No doubt one of--if not the--most emotionally charged points against Mills is his statement to a student who had returned to his class after arriving at a miraculous remission of her cancer. The debate as to his conduct here has to do with (at least) two variations on whatever actual comment he made. Here is a paraphrasing of the alleged intents:
1. Because you choose not to put up your work for public scrutiny in my class as promised, I wish you had died of cancer.
2. Because you choose not to put up your work for public scrutiny in my class as promised, your participation has become null and void, much as death would have rendered you, much as your now seemingly vanquished cancer would have allowed.
It's this heaty distinction that makes me glad for any time that a media outlet chooses a phrasing more in line with the way that Perry Mills actually approaches the nature of scholarship and that terrible immortality-allowant pursuit we call art. So, while this piece does mitigate the nature of the quote by insisting it is "Mills' version", rather than that of, I don't know, the more objective clan fist-raising for his head on a spike, here we have from insidehighered.com:
Drama Professor's Barbs Debated at Western Washington
A recent Washington State appeals court ruling has forced Western Washington University once again to debate the comments of Perry Mills, a drama professor accused of repeatedly making bullying or abusive remarks to students and faculty members, The Seattle Times reported. The appeals court did not fault the decision of a university panel to suspend Mills for two quarters without pay, but the court found that by not opening the hearing to the public, the university violated the professor's rights. The Times article looks at how Mills is seen by some as a powerful instructor and by others as a bully. At faculty meetings, Mills allegedly called his colleagues "idiots," "maggots" and "the usual." In one incident where his words are in dispute, he criticized a student recovering from chemotherapy who was hesitant to present her work in class. In Mills' version, he said, "If you don't put up your work, it's just as if you died of cancer and aren't here at all."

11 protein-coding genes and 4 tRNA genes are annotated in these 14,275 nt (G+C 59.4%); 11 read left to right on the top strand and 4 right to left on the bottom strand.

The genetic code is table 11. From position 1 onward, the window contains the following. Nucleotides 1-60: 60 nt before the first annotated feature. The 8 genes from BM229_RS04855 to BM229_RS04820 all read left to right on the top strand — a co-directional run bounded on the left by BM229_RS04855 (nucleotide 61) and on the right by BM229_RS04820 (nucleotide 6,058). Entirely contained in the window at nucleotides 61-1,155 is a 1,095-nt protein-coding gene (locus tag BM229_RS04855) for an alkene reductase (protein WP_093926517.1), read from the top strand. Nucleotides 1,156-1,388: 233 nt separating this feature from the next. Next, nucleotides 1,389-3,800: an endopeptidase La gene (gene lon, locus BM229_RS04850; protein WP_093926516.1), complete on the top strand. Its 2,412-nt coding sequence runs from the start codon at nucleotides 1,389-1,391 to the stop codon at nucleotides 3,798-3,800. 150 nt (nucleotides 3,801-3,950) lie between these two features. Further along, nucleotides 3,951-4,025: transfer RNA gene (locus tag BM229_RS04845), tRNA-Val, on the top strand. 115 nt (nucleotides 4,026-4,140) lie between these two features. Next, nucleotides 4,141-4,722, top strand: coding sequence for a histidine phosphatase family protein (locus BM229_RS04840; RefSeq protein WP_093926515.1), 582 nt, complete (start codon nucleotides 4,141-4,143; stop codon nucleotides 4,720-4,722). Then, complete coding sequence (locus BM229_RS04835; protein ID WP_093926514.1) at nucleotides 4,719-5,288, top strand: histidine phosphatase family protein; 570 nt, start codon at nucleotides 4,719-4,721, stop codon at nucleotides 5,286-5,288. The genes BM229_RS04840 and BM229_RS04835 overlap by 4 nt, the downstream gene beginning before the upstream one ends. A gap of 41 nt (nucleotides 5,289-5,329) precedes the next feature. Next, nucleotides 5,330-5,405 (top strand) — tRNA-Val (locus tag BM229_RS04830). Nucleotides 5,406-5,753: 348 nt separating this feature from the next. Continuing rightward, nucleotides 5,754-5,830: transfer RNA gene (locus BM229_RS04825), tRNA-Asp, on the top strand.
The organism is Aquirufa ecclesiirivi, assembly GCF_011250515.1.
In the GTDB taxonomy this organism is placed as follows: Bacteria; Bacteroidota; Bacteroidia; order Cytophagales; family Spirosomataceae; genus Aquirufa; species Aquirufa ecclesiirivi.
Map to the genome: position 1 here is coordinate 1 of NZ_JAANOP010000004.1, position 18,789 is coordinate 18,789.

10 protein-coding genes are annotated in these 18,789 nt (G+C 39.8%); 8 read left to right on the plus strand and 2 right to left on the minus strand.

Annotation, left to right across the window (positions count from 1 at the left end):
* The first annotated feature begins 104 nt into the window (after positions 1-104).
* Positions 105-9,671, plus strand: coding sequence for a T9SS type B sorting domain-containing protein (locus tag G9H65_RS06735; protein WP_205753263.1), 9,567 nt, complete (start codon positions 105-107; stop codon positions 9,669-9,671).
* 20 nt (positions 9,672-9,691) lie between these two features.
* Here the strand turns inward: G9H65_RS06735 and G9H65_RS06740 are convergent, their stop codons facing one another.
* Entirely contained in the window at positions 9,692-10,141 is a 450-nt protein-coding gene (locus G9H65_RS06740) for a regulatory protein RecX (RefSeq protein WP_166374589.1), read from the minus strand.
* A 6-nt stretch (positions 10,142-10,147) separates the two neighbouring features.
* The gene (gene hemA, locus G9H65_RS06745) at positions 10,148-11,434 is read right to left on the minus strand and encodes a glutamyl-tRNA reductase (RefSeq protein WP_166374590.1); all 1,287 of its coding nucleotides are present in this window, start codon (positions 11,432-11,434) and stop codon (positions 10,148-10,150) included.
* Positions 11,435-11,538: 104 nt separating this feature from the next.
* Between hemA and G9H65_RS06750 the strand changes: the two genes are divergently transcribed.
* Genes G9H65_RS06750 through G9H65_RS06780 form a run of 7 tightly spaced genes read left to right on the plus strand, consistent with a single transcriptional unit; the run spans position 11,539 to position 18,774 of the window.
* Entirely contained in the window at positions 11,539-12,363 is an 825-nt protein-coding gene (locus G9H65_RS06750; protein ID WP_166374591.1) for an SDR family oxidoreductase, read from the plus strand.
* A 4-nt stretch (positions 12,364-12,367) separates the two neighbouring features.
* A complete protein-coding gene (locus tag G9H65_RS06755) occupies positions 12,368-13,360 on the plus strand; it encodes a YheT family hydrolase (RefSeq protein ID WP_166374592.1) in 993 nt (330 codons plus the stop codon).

Because it's just so much fun to weed through comments, let's hear your own. Look at that quote. Do you make sense of it more in line with my previous paraphrase #1 or previous paraphrase #2?
Now please enjoy these immortal anecdotes:
“What we do for ourselves dies with us. What we do for others and the world remains and is immortal.”
-- Albert Pine, English author, died 1851
“Immortality is not a gift, Immortality is an achievement; And only those who strive mightily Shall possess it.”
-- Edgard Lee Masters, American poet, died 1950
“I don't want to achieve immortality through my work. I want to achieve it through not dying.”-- Woody Allen, New York filmmaker, died sometime between Hannah and her Sisters and Manhattan Murder Mystery